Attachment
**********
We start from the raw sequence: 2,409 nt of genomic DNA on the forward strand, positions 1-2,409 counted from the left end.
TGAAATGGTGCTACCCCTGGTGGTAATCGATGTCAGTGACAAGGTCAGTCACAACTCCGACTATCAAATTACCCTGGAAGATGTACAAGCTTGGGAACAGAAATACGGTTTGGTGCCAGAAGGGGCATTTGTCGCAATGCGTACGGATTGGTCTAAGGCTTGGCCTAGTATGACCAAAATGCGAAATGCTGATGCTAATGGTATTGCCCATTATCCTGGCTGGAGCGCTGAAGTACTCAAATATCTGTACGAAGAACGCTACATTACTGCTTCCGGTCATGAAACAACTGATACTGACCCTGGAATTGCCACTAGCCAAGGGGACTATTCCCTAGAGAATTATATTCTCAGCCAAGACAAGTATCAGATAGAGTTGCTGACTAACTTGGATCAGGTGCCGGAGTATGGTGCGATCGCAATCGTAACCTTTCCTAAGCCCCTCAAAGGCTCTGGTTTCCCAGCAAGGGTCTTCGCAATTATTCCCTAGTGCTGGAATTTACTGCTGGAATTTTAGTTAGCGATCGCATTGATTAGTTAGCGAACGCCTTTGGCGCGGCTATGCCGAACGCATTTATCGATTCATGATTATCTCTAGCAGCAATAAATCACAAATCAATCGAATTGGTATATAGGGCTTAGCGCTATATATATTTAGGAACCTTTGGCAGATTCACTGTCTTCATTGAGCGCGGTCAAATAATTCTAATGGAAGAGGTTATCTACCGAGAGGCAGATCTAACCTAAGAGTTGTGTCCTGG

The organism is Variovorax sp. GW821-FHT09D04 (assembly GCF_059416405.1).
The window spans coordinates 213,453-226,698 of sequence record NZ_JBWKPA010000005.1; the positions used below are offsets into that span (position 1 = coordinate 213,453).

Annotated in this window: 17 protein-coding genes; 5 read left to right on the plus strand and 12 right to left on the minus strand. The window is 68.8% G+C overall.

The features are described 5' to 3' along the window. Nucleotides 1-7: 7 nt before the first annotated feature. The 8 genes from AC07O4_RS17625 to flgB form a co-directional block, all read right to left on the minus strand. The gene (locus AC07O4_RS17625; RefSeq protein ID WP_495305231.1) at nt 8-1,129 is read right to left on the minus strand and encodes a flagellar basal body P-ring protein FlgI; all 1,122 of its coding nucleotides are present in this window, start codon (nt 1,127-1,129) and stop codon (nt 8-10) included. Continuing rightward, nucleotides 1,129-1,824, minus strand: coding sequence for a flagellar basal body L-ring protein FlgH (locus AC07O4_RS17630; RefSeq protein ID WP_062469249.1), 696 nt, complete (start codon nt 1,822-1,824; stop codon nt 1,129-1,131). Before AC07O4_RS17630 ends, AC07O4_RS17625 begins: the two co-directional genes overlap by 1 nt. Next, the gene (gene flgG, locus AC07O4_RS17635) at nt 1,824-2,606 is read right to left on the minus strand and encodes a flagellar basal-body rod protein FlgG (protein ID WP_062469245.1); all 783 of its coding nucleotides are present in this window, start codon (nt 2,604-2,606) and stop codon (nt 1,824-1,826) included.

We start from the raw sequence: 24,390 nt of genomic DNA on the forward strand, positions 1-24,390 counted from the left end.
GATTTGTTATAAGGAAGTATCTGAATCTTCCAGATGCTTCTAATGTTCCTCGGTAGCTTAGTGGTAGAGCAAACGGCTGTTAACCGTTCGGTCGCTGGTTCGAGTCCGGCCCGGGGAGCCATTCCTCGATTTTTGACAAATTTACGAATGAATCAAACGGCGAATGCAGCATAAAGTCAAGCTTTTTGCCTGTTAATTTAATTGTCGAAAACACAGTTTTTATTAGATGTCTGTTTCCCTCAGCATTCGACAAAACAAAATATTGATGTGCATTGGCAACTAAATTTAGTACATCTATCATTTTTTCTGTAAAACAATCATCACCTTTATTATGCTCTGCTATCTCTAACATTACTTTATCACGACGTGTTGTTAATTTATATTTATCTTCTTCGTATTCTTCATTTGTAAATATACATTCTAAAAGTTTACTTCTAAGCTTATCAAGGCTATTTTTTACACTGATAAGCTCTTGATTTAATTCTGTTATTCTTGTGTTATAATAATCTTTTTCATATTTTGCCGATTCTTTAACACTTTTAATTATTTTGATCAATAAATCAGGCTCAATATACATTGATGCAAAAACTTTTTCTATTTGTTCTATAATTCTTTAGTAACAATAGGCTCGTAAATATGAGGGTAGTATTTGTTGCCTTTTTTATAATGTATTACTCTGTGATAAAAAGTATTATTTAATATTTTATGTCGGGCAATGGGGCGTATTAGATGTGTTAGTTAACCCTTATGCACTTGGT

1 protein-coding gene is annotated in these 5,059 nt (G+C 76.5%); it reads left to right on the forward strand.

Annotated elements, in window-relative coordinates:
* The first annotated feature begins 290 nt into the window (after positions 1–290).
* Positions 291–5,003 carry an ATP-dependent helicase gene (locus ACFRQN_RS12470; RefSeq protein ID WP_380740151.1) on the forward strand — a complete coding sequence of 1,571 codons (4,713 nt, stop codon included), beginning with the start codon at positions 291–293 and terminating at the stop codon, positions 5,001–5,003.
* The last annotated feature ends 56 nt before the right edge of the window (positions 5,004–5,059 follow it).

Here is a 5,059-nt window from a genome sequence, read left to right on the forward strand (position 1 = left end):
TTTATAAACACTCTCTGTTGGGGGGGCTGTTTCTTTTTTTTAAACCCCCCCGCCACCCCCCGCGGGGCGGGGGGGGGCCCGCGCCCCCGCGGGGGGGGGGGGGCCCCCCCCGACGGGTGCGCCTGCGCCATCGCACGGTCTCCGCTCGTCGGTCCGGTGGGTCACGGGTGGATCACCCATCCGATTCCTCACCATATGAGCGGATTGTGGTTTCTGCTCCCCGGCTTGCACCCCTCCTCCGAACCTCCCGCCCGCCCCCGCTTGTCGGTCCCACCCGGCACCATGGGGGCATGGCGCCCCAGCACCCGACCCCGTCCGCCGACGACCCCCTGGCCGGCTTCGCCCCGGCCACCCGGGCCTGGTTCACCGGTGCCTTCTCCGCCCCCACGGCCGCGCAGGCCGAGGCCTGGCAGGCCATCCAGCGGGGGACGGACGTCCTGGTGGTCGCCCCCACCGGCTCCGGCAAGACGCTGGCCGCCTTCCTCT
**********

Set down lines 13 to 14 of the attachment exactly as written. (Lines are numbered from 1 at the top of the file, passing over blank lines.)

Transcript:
* The last annotated feature ends 56 nt before the right edge of the window (positions 5,004–5,059 follow it).

Here is a 5,059-nt window from a genome sequence, read left to right on the forward strand (position 1 = left end):